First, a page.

Sometimes finding time to walk the dog or clean the litterbox seems like one more task to cram into your busy day. But it’s worth it. Here’s why: There are many ways our pets actually help decrease the stress we feel in our daily lives.
To learn more about how and why animals help reduce stress, we talk with Dr. Alan M. Beck, director of the Center for the Human-Animal Bond at the Purdue University College of Veterinary Medicine.
1. Just being around an animal decreases your blood pressure, which is one physical measure of stress. Ever since work by Dr. Beck and colleagues first showed that petting a dog or cat lowers a person’s blood pressure reading, this has been found to be true with other animals as well. In fact, you don’t even need to touch them. Just looking is enough: Watching fish in an aquarium has the same effect.
2. Our pets decrease our reactions to stressful situations. One study showed that subjects asked to do a mental arithmetic task in front of their pets showed smaller increases in blood pressure and heart rate — in contrast to doing it in front of their spouse, which made it more stressful. So if your dentist has a fish tank in his waiting room, this effect may be exactly why; Dr. Beck’s research showed that watching fish beforehand reduces the stress of undergoing dental procedures.
3. Pet owners on average get more exercise, especially dog owners. “People have been suggesting exercise as a way of dealing with stress and depression for a long time, and there’s good data that dog owners walk more often and take longer walks,” Dr. Beck says. While you might not make it to the gym, which benefits only yourself, your feeling of responsibility toward your dog is often more motivating. And he thinks cats can have some effect as well: “You’re not running around the block, but at least you have to get up to get that toy from under that couch.”
4. People with pets are less likely to say they feel loneliness, which is one common source of stress. This is both because animals provide companionship and because they encourage friendly interactions with other people. “Animals change your perception of people, and their perception of you,” he says. “We perceive a person with an animal to be more approachable. If I saw you in the street, and I didn’t know you, I wouldn’t walk over to you. But if you were with your dog, I’d walk over and say, ‘What a cute dog,'” he says.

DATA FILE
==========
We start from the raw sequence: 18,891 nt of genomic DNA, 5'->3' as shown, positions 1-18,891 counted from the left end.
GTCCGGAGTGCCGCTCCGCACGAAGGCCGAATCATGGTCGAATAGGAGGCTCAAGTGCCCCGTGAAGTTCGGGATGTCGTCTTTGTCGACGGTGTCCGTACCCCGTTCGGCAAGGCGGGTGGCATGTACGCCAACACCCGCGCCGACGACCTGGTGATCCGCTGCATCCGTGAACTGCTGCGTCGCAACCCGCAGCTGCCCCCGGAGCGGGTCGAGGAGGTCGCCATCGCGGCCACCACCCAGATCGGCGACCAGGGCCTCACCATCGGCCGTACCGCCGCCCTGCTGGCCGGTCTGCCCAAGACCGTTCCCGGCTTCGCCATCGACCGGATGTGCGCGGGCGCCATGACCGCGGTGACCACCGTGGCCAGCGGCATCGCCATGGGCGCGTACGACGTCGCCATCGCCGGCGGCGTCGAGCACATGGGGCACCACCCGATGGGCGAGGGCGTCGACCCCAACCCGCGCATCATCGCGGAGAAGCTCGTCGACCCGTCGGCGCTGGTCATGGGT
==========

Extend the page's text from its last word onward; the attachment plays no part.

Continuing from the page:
5. Pets help you be in the moment. “Stress really is bemoaning the past and worrying about the future,” Dr. Beck says. So keeping your attention on the present can help reduce stress, and whether it’s a meditative walk — as long as you put down that phone! — or a vigorous game of fetch, interacting with your pet keeps your focus on the now.
6. Pets lower stress by fulfilling our need for touch, which we find comforting. And what’s more, they feel the same way about it. If you’re grooming a horse, not only will you experience the relaxation response, Beck says, but put your hand on the horse, and you’ll feel its heart rate slow down. Same when you pet your dog: “There’s a certain excitement at first, but then its heart rate goes down.”
7. Pets seem to help support feelings that make you more resilient at dealing with stress. One study from psychologists at Miami University and Saint Louis University showed that pet owners had better self-esteem and tended to be less lonely, less fearful, less depressed and less preoccupied than people without pets — and that all of these qualities correlated with feeling less perceived stress. This help with long-term stress management may be why some studies have shown that pet owners have lower blood pressure on average than non-owners.
8. Finally, they make us laugh! “We find humor watching them, and laughter is another way of mitigating stress,” Dr. Beck says.
And none of this is surprising, he says, because our interactions with our pets are so similar to our interactions with other people: “You feel less stress in the company of a trusted friend, and we view our companion animals as trusted friends.”